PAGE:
Te Ara Wai - Journeys

Filming underway with Rāhui Papa at Karāpiro. 

Filming is now underway to capture local stories that celebrate Waipā’s heritage. A new website will host the videos plus other digital content to take users on an interactive journey through Waipā’s heritage sites. Phase one will showcase Karāpiro, Lake Ngāroto and Pirongia township with the site to launch in August next year.  

The website will guide visitors to each historical site from the nearest town. Once at the site, interpretive signage will allow visitors to follow the stories via their mobile device. As well as the videos the website will contain graphic novels, audio clips, infographics and maps.

“Eventually Te Ara Wai will be the central hub for these sites where visitors can come and view artefacts in the Museum collection that relate to the stories they’ve learnt about,” Roxburgh said. “But there is plenty of work to do before then to ensure the many Waipā stories are better told to a national and international audience.” Read more: Major project - Our significant sites.

The story behind the name Te Ara Wai

In October we announced that the Waipā discovery centre will be called Te Ara Wai, a name that was researched and proposed by Council’s iwi engagement advisor Shane Te Ruki.
 “Te Ara Wai’s most direct translation is ‘the path of memories’ but it means so much more than that. Ara is to rise, to be awake to our past, and to have our eyes open to the future. Wai is representative of the water pathways across much of Waipā, and it’s also reflective of who we were, who we are and who we will become.”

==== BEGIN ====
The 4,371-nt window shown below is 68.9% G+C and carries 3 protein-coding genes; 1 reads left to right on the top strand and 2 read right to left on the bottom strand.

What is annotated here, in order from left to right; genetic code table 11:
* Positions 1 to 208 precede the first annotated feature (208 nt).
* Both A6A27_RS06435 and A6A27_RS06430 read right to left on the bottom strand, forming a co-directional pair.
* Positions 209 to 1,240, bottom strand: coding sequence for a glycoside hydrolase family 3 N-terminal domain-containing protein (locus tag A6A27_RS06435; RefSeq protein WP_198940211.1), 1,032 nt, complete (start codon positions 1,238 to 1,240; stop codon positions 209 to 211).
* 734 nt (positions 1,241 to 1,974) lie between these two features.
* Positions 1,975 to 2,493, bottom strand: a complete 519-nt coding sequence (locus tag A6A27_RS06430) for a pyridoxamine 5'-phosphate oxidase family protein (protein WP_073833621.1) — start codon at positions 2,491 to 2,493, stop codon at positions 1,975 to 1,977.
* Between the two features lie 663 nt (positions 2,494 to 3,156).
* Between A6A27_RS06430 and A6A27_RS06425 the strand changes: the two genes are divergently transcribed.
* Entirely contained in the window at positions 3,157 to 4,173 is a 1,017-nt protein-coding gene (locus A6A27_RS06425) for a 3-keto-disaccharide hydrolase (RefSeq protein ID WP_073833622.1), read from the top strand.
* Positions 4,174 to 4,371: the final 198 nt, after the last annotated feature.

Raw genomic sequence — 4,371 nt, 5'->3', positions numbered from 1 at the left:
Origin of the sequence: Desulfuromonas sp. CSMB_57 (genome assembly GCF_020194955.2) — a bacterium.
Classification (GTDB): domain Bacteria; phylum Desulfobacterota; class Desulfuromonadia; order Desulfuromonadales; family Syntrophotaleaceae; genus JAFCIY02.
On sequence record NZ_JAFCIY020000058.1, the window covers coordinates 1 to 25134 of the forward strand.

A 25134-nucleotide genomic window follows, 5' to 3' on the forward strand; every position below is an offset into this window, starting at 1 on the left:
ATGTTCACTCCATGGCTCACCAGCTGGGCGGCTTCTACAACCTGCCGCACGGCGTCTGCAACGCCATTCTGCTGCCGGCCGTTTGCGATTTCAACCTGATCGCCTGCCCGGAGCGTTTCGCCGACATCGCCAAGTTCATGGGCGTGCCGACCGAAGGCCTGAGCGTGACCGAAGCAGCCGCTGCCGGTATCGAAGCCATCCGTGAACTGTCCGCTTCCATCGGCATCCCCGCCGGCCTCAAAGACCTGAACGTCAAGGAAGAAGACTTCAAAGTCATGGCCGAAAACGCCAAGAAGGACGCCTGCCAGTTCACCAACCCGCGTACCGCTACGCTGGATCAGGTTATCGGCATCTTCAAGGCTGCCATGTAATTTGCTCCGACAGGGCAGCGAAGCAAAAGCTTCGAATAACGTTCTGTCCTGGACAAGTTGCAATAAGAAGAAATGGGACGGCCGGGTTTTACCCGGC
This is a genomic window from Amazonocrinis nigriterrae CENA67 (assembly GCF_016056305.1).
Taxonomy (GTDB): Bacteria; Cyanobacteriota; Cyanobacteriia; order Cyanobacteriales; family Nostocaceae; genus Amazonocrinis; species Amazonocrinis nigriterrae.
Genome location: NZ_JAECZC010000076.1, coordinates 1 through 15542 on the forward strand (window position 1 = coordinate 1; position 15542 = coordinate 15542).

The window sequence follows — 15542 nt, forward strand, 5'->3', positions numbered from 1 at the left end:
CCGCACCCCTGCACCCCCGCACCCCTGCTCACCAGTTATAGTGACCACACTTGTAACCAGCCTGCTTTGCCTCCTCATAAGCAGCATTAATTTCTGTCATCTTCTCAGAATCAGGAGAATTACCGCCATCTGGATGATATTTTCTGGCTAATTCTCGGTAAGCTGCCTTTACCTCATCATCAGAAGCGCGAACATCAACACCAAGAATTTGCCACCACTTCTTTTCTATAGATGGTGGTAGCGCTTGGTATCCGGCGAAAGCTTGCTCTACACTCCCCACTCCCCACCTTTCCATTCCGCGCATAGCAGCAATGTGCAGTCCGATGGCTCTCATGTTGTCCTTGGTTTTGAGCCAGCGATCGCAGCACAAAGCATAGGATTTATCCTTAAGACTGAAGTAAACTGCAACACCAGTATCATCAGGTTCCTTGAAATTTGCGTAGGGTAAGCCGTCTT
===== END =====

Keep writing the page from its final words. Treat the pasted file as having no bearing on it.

Experts bolster Waipā heritage efforts

A Governance Committee, including prominent national experts, has been set up to guide the planning of Te Ara Wai and sign off key decisions in the development of this new facility. This group includes:

  • Paraone Gloyne – National Tikanga Māori and Te Reo Māori Advisor, Te Wananga Aotearoa
  • Lee-Ann Muntz – Director Aotearoa Experience, Chair Tainui Waka Tourism
  • Glenda Taituha – Manager of Awards and Scholarships Waikato Tainui
  • Puawai Cairns – Head of Mātauranga Maori, Te Papa
  • Jim Mylchreest – Mayor of Waipā
  • Susan O’Regan – Waipā Councillor
  • Liz Stolwyk – Waipā Councillor
  • Andrew Brown – Waipā Councillor

The committee met for the first time on 14 August 2018 and elected LeeAnn Muntz as chair. They will be supported by a technical group covering the many work streams involved in the Discovery Centre and Te Awamutu town centre development projects.

Background to this project

One of the major projects signed off in Council's 2018-2028 10-Year Plan was the proposal to build the Waipā discovery centre. The current Te Awamutu Museum is extremely limited in the number and size of exhibitions can provide, and there's not enough space for storage of collections.